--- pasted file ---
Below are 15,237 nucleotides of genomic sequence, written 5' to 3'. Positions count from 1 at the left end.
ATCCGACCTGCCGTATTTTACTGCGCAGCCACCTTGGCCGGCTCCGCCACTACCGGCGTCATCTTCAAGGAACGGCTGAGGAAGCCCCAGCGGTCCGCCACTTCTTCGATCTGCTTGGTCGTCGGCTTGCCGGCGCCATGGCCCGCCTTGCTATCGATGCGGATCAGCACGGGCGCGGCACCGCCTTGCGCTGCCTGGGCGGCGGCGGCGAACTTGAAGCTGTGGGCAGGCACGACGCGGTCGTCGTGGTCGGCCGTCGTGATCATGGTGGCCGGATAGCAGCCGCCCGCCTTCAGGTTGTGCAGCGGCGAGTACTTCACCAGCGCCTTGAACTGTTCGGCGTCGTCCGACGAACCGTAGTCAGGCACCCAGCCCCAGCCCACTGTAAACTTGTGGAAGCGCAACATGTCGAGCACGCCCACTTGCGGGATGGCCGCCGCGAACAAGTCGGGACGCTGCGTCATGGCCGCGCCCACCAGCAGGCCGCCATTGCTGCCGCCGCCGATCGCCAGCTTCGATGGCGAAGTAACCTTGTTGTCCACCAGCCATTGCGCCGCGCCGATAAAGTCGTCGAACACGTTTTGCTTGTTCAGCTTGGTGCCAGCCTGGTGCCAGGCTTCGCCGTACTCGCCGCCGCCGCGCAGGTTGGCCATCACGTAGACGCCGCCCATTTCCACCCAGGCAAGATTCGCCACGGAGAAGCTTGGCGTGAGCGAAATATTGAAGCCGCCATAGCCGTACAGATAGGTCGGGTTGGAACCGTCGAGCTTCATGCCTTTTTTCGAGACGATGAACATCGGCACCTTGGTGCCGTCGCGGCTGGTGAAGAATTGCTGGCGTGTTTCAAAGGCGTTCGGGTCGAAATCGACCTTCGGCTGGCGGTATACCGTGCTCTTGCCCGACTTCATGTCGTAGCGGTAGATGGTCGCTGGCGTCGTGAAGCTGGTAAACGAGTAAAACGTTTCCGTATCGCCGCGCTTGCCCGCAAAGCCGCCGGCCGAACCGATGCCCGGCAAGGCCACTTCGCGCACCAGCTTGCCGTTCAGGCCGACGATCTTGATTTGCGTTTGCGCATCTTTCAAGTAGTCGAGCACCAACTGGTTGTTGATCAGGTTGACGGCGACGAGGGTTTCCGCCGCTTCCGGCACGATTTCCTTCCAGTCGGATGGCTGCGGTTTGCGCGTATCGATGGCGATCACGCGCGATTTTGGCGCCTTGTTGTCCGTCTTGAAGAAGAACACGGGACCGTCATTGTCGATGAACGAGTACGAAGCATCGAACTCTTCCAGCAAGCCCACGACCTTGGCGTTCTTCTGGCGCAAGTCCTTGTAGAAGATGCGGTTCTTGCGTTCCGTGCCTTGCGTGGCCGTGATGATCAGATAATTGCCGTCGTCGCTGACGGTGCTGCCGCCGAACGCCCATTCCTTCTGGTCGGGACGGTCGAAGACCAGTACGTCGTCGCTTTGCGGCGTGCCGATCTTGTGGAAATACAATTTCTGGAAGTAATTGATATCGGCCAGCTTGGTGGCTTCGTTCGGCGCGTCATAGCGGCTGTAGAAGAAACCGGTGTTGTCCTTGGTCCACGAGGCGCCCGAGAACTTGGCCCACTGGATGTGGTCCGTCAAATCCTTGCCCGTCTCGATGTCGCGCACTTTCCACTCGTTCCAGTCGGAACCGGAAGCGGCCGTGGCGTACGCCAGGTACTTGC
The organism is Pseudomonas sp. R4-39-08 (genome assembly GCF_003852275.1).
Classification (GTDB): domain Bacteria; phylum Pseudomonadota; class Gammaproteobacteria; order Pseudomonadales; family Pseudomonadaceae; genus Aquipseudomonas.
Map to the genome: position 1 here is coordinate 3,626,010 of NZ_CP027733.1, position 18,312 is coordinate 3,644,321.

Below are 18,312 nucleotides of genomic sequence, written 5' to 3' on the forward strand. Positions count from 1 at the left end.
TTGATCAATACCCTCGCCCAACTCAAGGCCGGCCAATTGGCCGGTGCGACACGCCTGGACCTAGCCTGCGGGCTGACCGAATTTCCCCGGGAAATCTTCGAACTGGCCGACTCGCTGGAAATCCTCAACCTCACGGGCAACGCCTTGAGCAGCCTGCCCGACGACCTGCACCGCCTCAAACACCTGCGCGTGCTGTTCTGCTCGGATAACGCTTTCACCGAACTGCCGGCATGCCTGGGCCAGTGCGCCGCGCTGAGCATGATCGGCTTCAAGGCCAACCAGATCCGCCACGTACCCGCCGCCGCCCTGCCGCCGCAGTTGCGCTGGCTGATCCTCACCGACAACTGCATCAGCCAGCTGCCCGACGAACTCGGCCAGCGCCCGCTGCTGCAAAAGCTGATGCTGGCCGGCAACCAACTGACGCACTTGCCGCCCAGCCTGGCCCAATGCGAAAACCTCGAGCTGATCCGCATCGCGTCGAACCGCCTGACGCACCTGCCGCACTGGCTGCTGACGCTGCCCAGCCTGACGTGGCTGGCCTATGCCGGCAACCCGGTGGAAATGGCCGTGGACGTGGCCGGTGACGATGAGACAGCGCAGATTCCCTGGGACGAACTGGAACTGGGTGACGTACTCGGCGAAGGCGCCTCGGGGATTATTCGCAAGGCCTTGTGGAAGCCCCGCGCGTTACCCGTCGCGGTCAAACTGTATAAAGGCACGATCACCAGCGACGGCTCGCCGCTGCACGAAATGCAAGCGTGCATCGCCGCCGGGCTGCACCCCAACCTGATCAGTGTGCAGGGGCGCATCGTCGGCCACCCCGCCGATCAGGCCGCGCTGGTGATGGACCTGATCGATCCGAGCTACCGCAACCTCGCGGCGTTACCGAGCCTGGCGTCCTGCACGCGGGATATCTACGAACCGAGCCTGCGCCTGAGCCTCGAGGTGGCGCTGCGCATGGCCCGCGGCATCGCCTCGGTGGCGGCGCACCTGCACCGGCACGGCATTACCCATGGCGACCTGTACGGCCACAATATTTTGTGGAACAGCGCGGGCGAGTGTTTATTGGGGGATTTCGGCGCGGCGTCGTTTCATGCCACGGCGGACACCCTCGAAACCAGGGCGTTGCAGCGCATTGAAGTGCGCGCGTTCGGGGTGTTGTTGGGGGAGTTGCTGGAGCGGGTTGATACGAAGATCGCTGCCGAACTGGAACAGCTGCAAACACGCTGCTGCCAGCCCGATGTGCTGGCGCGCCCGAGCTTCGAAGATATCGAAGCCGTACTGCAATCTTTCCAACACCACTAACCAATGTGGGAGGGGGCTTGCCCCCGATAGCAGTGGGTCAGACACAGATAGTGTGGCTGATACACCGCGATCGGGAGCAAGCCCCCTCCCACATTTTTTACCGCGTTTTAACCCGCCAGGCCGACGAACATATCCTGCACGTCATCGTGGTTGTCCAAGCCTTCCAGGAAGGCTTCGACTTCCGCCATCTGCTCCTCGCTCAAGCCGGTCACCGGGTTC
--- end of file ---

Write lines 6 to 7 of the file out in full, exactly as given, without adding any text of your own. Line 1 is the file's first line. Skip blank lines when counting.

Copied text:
Below are 18,312 nucleotides of genomic sequence, written 5' to 3' on the forward strand. Positions count from 1 at the left end.
TTGATCAATACCCTCGCCCAACTCAAGGCCGGCCAATTGGCCGGTGCGACACGCCTGGACCTAGCCTGCGGGCTGACCGAATTTCCCCGGGAAATCTTCGAACTGGCCGACTCGCTGGAAATCCTCAACCTCACGGGCAACGCCTTGAGCAGCCTGCCCGACGACCTGCACCGCCTCAAACACCTGCGCGTGCTGTTCTGCTCGGATAACGCTTTCACCGAACTGCCGGCATGCCTGGGCCAGTGCGCCGCGCTGAGCATGATCGGCTTCAAGGCCAACCAGATCCGCCACGTACCCGCCGCCGCCCTGCCGCCGCAGTTGCGCTGGCTGATCCTCACCGACAACTGCATCAGCCAGCTGCCCGACGAACTCGGCCAGCGCCCGCTGCTGCAAAAGCTGATGCTGGCCGGCAACCAACTGACGCACTTGCCGCCCAGCCTGGCCCAATGCGAAAACCTCGAGCTGATCCGCATCGCGTCGAACCGCCTGACGCACCTGCCGCACTGGCTGCTGACGCTGCCCAGCCTGACGTGGCTGGCCTATGCCGGCAACCCGGTGGAAATGGCCGTGGACGTGGCCGGTGACGATGAGACAGCGCAGATTCCCTGGGACGAACTGGAACTGGGTGACGTACTCGGCGAAGGCGCCTCGGGGATTATTCGCAAGGCCTTGTGGAAGCCCCGCGCGTTACCCGTCGCGGTCAAACTGTATAAAGGCACGATCACCAGCGACGGCTCGCCGCTGCACGAAATGCAAGCGTGCATCGCCGCCGGGCTGCACCCCAACCTGATCAGTGTGCAGGGGCGCATCGTCGGCCACCCCGCCGATCAGGCCGCGCTGGTGATGGACCTGATCGATCCGAGCTACCGCAACCTCGCGGCGTTACCGAGCCTGGCGTCCTGCACGCGGGATATCTACGAACCGAGCCTGCGCCTGAGCCTCGAGGTGGCGCTGCGCATGGCCCGCGGCATCGCCTCGGTGGCGGCGCACCTGCACCGGCACGGCATTACCCATGGCGACCTGTACGGCCACAATATTTTGTGGAACAGCGCGGGCGAGTGTTTATTGGGGGATTTCGGCGCGGCGTCGTTTCATGCCACGGCGGACACCCTCGAAACCAGGGCGTTGCAGCGCATTGAAGTGCGCGCGTTCGGGGTGTTGTTGGGGGAGTTGCTGGAGCGGGTTGATACGAAGATCGCTGCCGAACTGGAACAGCTGCAAACACGCTGCTGCCAGCCCGATGTGCTGGCGCGCCCGAGCTTCGAAGATATCGAAGCCGTACTGCAATCTTTCCAACACCACTAACCAATGTGGGAGGGGGCTTGCCCCCGATAGCAGTGGGTCAGACACAGATAGTGTGGCTGATACACCGCGATCGGGAGCAAGCCCCCTCCCACATTTTTTACCGCGTTTTAACCCGCCAGGCCGACGAACATATCCTGCACGTCATCGTGGTTGTCCAAGCCTTCCAGGAAGGCTTCGACTTCCGCCATCTGCTCCTCGCTCAAGCCGGTCACCGGGTTC